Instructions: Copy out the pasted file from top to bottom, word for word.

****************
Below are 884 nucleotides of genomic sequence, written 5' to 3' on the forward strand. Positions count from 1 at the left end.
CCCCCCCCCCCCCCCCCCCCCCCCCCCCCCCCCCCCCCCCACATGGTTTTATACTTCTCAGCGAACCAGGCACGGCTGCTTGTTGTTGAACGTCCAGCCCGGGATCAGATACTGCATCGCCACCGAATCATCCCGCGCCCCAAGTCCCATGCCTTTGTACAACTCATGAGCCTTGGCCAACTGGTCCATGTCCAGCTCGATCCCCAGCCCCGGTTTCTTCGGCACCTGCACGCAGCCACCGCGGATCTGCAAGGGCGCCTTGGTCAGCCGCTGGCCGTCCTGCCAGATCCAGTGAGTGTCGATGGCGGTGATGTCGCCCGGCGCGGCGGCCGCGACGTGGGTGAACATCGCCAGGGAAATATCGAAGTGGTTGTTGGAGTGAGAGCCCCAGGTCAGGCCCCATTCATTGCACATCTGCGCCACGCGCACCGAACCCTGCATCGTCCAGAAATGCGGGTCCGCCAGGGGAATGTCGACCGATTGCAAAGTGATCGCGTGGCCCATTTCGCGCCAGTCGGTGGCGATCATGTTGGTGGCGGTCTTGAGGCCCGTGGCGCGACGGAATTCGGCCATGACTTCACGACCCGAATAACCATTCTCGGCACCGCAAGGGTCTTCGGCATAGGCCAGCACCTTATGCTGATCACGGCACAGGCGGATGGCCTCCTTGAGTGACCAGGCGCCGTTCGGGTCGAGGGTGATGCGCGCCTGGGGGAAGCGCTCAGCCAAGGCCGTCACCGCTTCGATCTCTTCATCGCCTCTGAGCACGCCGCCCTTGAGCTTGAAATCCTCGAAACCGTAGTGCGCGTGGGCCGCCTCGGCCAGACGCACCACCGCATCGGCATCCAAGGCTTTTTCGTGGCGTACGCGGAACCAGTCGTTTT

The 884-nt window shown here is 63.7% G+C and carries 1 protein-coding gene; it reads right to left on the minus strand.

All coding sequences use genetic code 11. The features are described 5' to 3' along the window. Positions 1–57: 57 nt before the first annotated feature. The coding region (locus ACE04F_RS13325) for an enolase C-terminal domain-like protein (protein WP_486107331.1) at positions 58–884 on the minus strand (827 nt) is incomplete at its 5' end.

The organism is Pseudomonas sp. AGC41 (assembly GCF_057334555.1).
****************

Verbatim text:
Below are 884 nucleotides of genomic sequence, written 5' to 3' on the forward strand. Positions count from 1 at the left end.
CCCCCCCCCCCCCCCCCCCCCCCCCCCCCCCCCCCCCCCCACATGGTTTTATACTTCTCAGCGAACCAGGCACGGCTGCTTGTTGTTGAACGTCCAGCCCGGGATCAGATACTGCATCGCCACCGAATCATCCCGCGCCCCAAGTCCCATGCCTTTGTACAACTCATGAGCCTTGGCCAACTGGTCCATGTCCAGCTCGATCCCCAGCCCCGGTTTCTTCGGCACCTGCACGCAGCCACCGCGGATCTGCAAGGGCGCCTTGGTCAGCCGCTGGCCGTCCTGCCAGATCCAGTGAGTGTCGATGGCGGTGATGTCGCCCGGCGCGGCGGCCGCGACGTGGGTGAACATCGCCAGGGAAATATCGAAGTGGTTGTTGGAGTGAGAGCCCCAGGTCAGGCCCCATTCATTGCACATCTGCGCCACGCGCACCGAACCCTGCATCGTCCAGAAATGCGGGTCCGCCAGGGGAATGTCGACCGATTGCAAAGTGATCGCGTGGCCCATTTCGCGCCAGTCGGTGGCGATCATGTTGGTGGCGGTCTTGAGGCCCGTGGCGCGACGGAATTCGGCCATGACTTCACGACCCGAATAACCATTCTCGGCACCGCAAGGGTCTTCGGCATAGGCCAGCACCTTATGCTGATCACGGCACAGGCGGATGGCCTCCTTGAGTGACCAGGCGCCGTTCGGGTCGAGGGTGATGCGCGCCTGGGGGAAGCGCTCAGCCAAGGCCGTCACCGCTTCGATCTCTTCATCGCCTCTGAGCACGCCGCCCTTGAGCTTGAAATCCTCGAAACCGTAGTGCGCGTGGGCCGCCTCGGCCAGACGCACCACCGCATCGGCATCCAAGGCTTTTTCGTGGCGTACGCGGAACCAGTCGTTTT

The 884-nt window shown here is 63.7% G+C and carries 1 protein-coding gene; it reads right to left on the minus strand.

All coding sequences use genetic code 11. The features are described 5' to 3' along the window. Positions 1–57: 57 nt before the first annotated feature. The coding region (locus ACE04F_RS13325) for an enolase C-terminal domain-like protein (protein WP_486107331.1) at positions 58–884 on the minus strand (827 nt) is incomplete at its 5' end.

The organism is Pseudomonas sp. AGC41 (assembly GCF_057334555.1).